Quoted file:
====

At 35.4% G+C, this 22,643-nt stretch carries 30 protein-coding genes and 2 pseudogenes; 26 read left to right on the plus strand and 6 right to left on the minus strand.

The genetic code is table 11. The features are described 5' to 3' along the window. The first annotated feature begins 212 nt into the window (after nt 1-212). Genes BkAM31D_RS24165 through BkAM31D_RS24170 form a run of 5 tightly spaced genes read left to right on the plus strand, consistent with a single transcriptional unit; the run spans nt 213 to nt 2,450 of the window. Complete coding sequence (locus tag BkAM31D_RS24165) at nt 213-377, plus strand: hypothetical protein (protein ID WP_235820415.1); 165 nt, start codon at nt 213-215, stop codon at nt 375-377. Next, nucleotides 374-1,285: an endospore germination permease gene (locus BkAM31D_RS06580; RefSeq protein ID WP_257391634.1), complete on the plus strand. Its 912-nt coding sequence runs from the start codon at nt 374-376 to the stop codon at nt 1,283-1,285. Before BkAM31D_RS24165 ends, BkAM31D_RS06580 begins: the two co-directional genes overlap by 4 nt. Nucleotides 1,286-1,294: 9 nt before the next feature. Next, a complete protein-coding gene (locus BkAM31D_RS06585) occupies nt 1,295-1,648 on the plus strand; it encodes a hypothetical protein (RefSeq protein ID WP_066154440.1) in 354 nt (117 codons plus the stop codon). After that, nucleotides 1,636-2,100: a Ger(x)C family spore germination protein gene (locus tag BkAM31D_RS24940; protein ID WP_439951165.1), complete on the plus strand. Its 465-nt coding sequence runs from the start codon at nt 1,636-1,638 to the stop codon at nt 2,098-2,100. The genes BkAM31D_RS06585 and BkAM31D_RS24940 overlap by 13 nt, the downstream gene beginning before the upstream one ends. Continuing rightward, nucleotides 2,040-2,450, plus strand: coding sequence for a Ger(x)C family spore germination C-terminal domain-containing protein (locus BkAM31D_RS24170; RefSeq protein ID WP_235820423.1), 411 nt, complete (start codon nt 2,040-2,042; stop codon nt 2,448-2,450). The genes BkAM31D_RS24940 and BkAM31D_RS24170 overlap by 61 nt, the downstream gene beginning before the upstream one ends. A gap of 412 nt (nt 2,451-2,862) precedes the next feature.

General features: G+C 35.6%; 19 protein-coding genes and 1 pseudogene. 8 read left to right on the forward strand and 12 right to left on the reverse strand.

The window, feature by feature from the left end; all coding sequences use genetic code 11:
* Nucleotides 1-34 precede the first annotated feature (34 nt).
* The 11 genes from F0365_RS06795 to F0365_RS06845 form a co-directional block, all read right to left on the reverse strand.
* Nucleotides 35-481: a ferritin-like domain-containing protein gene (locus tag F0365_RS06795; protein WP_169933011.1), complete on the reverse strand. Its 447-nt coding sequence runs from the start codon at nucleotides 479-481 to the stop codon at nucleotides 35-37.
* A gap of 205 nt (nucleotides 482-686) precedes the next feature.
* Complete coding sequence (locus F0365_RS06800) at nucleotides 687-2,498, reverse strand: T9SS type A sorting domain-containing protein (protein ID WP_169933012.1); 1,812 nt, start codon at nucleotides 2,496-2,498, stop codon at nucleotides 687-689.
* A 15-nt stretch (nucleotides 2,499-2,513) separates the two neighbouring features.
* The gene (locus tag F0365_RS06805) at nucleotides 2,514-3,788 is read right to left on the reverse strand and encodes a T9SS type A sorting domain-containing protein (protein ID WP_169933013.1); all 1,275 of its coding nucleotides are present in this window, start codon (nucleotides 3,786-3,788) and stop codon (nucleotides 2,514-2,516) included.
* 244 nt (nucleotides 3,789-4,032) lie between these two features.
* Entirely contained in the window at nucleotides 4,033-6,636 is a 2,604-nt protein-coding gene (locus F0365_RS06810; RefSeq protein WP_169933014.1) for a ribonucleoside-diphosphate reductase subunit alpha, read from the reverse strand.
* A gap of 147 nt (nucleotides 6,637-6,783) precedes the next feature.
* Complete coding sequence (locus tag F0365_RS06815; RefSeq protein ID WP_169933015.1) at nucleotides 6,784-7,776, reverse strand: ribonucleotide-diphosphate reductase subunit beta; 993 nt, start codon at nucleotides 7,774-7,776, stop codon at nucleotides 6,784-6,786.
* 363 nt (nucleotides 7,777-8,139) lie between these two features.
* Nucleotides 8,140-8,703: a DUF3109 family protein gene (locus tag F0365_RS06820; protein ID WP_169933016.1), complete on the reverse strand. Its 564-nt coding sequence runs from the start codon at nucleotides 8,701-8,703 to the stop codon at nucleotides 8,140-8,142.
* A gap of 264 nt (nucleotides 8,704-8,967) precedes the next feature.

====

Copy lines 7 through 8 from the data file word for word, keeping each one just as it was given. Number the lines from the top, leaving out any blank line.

* Nucleotides 35-481: a ferritin-like domain-containing protein gene (locus tag F0365_RS06795; protein WP_169933011.1), complete on the reverse strand. Its 447-nt coding sequence runs from the start codon at nucleotides 479-481 to the stop codon at nucleotides 35-37.
* A gap of 205 nt (nucleotides 482-686) precedes the next feature.